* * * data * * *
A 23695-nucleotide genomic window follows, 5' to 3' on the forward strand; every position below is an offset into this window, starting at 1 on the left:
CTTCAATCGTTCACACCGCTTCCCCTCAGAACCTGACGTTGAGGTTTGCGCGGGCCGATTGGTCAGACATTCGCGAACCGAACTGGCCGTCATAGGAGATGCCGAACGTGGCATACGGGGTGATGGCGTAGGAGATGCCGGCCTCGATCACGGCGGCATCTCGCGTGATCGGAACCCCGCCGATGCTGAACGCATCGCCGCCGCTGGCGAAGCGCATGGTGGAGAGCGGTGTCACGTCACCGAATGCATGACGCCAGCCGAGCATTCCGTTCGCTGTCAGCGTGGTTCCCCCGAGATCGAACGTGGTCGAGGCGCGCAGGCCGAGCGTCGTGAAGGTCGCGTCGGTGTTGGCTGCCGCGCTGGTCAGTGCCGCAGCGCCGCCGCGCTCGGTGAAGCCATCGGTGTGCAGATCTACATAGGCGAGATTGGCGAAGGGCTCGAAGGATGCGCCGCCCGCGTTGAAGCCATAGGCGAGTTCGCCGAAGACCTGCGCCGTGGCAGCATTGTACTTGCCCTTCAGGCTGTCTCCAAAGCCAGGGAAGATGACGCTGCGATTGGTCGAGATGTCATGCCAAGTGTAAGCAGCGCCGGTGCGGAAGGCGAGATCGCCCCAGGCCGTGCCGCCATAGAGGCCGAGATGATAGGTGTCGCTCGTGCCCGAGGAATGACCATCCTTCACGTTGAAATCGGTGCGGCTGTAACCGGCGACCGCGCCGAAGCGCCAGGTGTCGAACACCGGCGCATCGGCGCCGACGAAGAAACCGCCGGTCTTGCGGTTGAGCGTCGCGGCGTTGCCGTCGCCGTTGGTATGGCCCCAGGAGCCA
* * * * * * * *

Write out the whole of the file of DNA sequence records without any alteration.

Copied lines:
A 23695-nucleotide genomic window follows, 5' to 3' on the forward strand; every position below is an offset into this window, starting at 1 on the left:
CTTCAATCGTTCACACCGCTTCCCCTCAGAACCTGACGTTGAGGTTTGCGCGGGCCGATTGGTCAGACATTCGCGAACCGAACTGGCCGTCATAGGAGATGCCGAACGTGGCATACGGGGTGATGGCGTAGGAGATGCCGGCCTCGATCACGGCGGCATCTCGCGTGATCGGAACCCCGCCGATGCTGAACGCATCGCCGCCGCTGGCGAAGCGCATGGTGGAGAGCGGTGTCACGTCACCGAATGCATGACGCCAGCCGAGCATTCCGTTCGCTGTCAGCGTGGTTCCCCCGAGATCGAACGTGGTCGAGGCGCGCAGGCCGAGCGTCGTGAAGGTCGCGTCGGTGTTGGCTGCCGCGCTGGTCAGTGCCGCAGCGCCGCCGCGCTCGGTGAAGCCATCGGTGTGCAGATCTACATAGGCGAGATTGGCGAAGGGCTCGAAGGATGCGCCGCCCGCGTTGAAGCCATAGGCGAGTTCGCCGAAGACCTGCGCCGTGGCAGCATTGTACTTGCCCTTCAGGCTGTCTCCAAAGCCAGGGAAGATGACGCTGCGATTGGTCGAGATGTCATGCCAAGTGTAAGCAGCGCCGGTGCGGAAGGCGAGATCGCCCCAGGCCGTGCCGCCATAGAGGCCGAGATGATAGGTGTCGCTCGTGCCCGAGGAATGACCATCCTTCACGTTGAAATCGGTGCGGCTGTAACCGGCGACCGCGCCGAAGCGCCAGGTGTCGAACACCGGCGCATCGGCGCCGACGAAGAAACCGCCGGTCTTGCGGTTGAGCGTCGCGGCGTTGCCGTCGCCGTTGGTATGGCCCCAGGAGCCA